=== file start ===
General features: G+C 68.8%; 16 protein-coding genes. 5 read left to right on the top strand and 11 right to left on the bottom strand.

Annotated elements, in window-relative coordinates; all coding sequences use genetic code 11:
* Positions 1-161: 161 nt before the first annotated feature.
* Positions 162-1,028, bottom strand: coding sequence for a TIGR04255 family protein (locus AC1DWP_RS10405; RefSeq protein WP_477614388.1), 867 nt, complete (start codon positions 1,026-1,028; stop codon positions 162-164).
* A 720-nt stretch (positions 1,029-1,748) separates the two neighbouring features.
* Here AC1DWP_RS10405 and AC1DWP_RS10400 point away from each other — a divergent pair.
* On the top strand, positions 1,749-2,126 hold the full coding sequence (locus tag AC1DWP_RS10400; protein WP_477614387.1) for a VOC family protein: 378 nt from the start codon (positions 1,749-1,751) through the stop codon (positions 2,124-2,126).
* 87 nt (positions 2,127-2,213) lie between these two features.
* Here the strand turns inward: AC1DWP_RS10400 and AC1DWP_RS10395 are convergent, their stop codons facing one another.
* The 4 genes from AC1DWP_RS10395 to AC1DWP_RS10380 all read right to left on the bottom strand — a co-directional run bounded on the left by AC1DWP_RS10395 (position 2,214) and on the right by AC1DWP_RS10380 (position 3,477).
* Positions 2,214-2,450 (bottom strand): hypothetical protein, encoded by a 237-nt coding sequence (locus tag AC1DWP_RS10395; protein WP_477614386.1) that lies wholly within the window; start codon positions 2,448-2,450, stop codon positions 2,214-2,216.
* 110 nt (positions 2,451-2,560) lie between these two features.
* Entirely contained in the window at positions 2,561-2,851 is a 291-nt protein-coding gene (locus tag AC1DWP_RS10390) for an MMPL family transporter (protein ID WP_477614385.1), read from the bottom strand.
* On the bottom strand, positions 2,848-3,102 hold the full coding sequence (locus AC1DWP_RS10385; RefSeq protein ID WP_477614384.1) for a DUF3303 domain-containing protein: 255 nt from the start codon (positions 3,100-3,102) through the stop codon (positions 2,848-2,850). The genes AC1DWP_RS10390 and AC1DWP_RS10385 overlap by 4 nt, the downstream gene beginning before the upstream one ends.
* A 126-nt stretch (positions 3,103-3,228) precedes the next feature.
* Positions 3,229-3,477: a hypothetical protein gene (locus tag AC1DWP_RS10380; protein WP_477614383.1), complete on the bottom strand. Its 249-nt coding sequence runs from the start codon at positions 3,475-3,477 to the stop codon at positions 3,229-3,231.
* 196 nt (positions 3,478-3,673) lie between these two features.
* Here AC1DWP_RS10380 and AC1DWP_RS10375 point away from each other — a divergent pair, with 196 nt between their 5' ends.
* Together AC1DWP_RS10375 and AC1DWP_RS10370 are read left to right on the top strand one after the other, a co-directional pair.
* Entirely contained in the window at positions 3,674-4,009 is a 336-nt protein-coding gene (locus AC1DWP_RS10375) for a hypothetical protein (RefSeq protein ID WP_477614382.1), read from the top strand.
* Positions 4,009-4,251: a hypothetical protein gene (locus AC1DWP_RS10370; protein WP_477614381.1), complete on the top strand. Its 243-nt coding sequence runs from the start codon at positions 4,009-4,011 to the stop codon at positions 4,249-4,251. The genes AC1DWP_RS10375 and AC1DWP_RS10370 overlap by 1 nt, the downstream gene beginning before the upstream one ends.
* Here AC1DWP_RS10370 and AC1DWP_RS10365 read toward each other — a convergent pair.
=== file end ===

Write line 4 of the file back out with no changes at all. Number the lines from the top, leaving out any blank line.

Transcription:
* Positions 162-1,028, bottom strand: coding sequence for a TIGR04255 family protein (locus AC1DWP_RS10405; RefSeq protein WP_477614388.1), 867 nt, complete (start codon positions 1,026-1,028; stop codon positions 162-164).